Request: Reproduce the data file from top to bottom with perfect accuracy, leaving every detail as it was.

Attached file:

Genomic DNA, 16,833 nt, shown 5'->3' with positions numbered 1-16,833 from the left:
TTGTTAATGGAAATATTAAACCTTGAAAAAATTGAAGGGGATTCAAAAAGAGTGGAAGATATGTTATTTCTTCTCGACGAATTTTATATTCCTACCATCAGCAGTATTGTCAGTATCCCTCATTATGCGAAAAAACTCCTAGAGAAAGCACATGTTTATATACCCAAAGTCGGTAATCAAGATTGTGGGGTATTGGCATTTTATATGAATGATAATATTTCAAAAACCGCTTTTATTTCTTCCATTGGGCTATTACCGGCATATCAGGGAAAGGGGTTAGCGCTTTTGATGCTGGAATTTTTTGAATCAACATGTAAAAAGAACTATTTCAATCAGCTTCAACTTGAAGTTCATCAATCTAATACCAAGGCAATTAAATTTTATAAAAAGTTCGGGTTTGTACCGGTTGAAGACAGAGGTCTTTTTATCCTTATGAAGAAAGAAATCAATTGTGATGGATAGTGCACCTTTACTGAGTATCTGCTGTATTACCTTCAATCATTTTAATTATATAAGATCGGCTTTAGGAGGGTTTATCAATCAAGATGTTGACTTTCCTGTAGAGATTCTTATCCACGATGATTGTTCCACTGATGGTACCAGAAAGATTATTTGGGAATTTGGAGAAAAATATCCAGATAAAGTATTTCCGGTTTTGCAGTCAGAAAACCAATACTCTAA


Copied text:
Genomic DNA, 16,833 nt, shown 5'->3' with positions numbered 1-16,833 from the left:
TTGTTAATGGAAATATTAAACCTTGAAAAAATTGAAGGGGATTCAAAAAGAGTGGAAGATATGTTATTTCTTCTCGACGAATTTTATATTCCTACCATCAGCAGTATTGTCAGTATCCCTCATTATGCGAAAAAACTCCTAGAGAAAGCACATGTTTATATACCCAAAGTCGGTAATCAAGATTGTGGGGTATTGGCATTTTATATGAATGATAATATTTCAAAAACCGCTTTTATTTCTTCCATTGGGCTATTACCGGCATATCAGGGAAAGGGGTTAGCGCTTTTGATGCTGGAATTTTTTGAATCAACATGTAAAAAGAACTATTTCAATCAGCTTCAACTTGAAGTTCATCAATCTAATACCAAGGCAATTAAATTTTATAAAAAGTTCGGGTTTGTACCGGTTGAAGACAGAGGTCTTTTTATCCTTATGAAGAAAGAAATCAATTGTGATGGATAGTGCACCTTTACTGAGTATCTGCTGTATTACCTTCAATCATTTTAATTATATAAGATCGGCTTTAGGAGGGTTTATCAATCAAGATGTTGACTTTCCTGTAGAGATTCTTATCCACGATGATTGTTCCACTGATGGTACCAGAAAGATTATTTGGGAATTTGGAGAAAAATATCCAGATAAAGTATTTCCGGTTTTGCAGTCAGAAAACCAATACTCTAA